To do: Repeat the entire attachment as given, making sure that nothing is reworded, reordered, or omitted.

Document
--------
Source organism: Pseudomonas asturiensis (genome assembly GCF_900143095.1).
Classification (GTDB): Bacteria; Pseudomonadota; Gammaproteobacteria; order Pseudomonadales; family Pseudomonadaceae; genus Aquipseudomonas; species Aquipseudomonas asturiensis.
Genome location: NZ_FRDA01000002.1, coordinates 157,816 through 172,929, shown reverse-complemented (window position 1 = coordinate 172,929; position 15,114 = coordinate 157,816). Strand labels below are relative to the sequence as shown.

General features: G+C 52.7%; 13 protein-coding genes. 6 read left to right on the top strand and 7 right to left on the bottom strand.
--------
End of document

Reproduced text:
Source organism: Pseudomonas asturiensis (genome assembly GCF_900143095.1).
Classification (GTDB): Bacteria; Pseudomonadota; Gammaproteobacteria; order Pseudomonadales; family Pseudomonadaceae; genus Aquipseudomonas; species Aquipseudomonas asturiensis.
Genome location: NZ_FRDA01000002.1, coordinates 157,816 through 172,929, shown reverse-complemented (window position 1 = coordinate 172,929; position 15,114 = coordinate 157,816). Strand labels below are relative to the sequence as shown.

General features: G+C 52.7%; 13 protein-coding genes. 6 read left to right on the top strand and 7 right to left on the bottom strand.